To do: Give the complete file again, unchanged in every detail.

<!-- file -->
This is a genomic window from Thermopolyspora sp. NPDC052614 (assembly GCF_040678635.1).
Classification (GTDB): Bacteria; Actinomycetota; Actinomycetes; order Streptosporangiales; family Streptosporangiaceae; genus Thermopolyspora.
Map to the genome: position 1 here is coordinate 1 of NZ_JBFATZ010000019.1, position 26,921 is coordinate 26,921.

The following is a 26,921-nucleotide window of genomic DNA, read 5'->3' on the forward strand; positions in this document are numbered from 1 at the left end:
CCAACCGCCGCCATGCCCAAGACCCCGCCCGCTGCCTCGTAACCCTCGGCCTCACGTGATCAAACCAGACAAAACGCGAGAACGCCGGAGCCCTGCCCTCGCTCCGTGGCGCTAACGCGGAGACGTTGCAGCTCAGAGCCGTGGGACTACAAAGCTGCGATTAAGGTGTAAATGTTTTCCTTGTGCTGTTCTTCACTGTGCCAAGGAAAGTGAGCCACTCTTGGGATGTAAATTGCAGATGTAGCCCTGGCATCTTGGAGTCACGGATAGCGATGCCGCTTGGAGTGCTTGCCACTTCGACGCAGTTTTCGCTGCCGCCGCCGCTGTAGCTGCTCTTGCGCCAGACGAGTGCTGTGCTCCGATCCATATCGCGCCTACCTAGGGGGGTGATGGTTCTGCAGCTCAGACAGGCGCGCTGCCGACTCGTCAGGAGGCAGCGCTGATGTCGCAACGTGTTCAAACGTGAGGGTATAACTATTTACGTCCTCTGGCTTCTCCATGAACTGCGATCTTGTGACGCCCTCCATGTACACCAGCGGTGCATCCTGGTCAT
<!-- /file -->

This is a genomic window from Thermopolyspora sp. NPDC052614 (assembly GCF_040678635.1).
Classification (GTDB): Bacteria; Actinomycetota; Actinomycetes; order Streptosporangiales; family Streptosporangiaceae; genus Thermopolyspora.
Map to the genome: position 1 here is coordinate 1 of NZ_JBFATZ010000019.1, position 26,921 is coordinate 26,921.

The following is a 26,921-nucleotide window of genomic DNA, read 5'->3' on the forward strand; positions in this document are numbered from 1 at the left end:
CCAACCGCCGCCATGCCCAAGACCCCGCCCGCTGCCTCGTAACCCTCGGCCTCACGTGATCAAACCAGACAAAACGCGAGAACGCCGGAGCCCTGCCCTCGCTCCGTGGCGCTAACGCGGAGACGTTGCAGCTCAGAGCCGTGGGACTACAAAGCTGCGATTAAGGTGTAAATGTTTTCCTTGTGCTGTTCTTCACTGTGCCAAGGAAAGTGAGCCACTCTTGGGATGTAAATTGCAGATGTAGCCCTGGCATCTTGGAGTCACGGATAGCGATGCCGCTTGGAGTGCTTGCCACTTCGACGCAGTTTTCGCTGCCGCCGCCGCTGTAGCTGCTCTTGCGCCAGACGAGTGCTGTGCTCCGATCCATATCGCGCCTACCTAGGGGGGTGATGGTTCTGCAGCTCAGACAGGCGCGCTGCCGACTCGTCAGGAGGCAGCGCTGATGTCGCAACGTGTTCAAACGTGAGGGTATAACTATTTACGTCCTCTGGCTTCTCCATGAACTGCGATCTTGTGACGCCCTCCATGTACACCAGCGGTGCATCCTGGTCAT